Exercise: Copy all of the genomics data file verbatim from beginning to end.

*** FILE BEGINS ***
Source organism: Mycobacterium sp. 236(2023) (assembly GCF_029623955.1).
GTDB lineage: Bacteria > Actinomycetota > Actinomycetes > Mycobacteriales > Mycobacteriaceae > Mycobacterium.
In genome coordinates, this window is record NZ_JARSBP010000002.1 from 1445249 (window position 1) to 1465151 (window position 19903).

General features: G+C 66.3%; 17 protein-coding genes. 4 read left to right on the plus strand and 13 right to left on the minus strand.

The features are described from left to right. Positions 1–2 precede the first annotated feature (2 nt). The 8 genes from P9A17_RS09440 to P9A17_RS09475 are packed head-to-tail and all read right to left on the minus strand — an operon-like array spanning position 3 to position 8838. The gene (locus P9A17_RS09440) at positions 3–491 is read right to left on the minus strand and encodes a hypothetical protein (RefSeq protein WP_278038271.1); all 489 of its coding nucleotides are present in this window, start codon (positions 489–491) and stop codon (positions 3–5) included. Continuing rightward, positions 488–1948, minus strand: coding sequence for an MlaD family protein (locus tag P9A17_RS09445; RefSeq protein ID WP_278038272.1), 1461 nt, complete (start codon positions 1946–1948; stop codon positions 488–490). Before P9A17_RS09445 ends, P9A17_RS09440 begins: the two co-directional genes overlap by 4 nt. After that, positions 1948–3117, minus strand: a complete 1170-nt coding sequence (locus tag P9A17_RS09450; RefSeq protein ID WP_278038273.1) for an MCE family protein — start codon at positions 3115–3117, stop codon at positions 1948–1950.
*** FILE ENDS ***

Source organism: Mycobacterium sp. 236(2023) (assembly GCF_029623955.1).
GTDB lineage: Bacteria > Actinomycetota > Actinomycetes > Mycobacteriales > Mycobacteriaceae > Mycobacterium.
In genome coordinates, this window is record NZ_JARSBP010000002.1 from 1445249 (window position 1) to 1465151 (window position 19903).

General features: G+C 66.3%; 17 protein-coding genes. 4 read left to right on the plus strand and 13 right to left on the minus strand.

The features are described from left to right. Positions 1–2 precede the first annotated feature (2 nt). The 8 genes from P9A17_RS09440 to P9A17_RS09475 are packed head-to-tail and all read right to left on the minus strand — an operon-like array spanning position 3 to position 8838. The gene (locus P9A17_RS09440) at positions 3–491 is read right to left on the minus strand and encodes a hypothetical protein (RefSeq protein WP_278038271.1); all 489 of its coding nucleotides are present in this window, start codon (positions 489–491) and stop codon (positions 3–5) included. Continuing rightward, positions 488–1948, minus strand: coding sequence for an MlaD family protein (locus tag P9A17_RS09445; RefSeq protein ID WP_278038272.1), 1461 nt, complete (start codon positions 1946–1948; stop codon positions 488–490). Before P9A17_RS09445 ends, P9A17_RS09440 begins: the two co-directional genes overlap by 4 nt. After that, positions 1948–3117, minus strand: a complete 1170-nt coding sequence (locus tag P9A17_RS09450; RefSeq protein ID WP_278038273.1) for an MCE family protein — start codon at positions 3115–3117, stop codon at positions 1948–1950.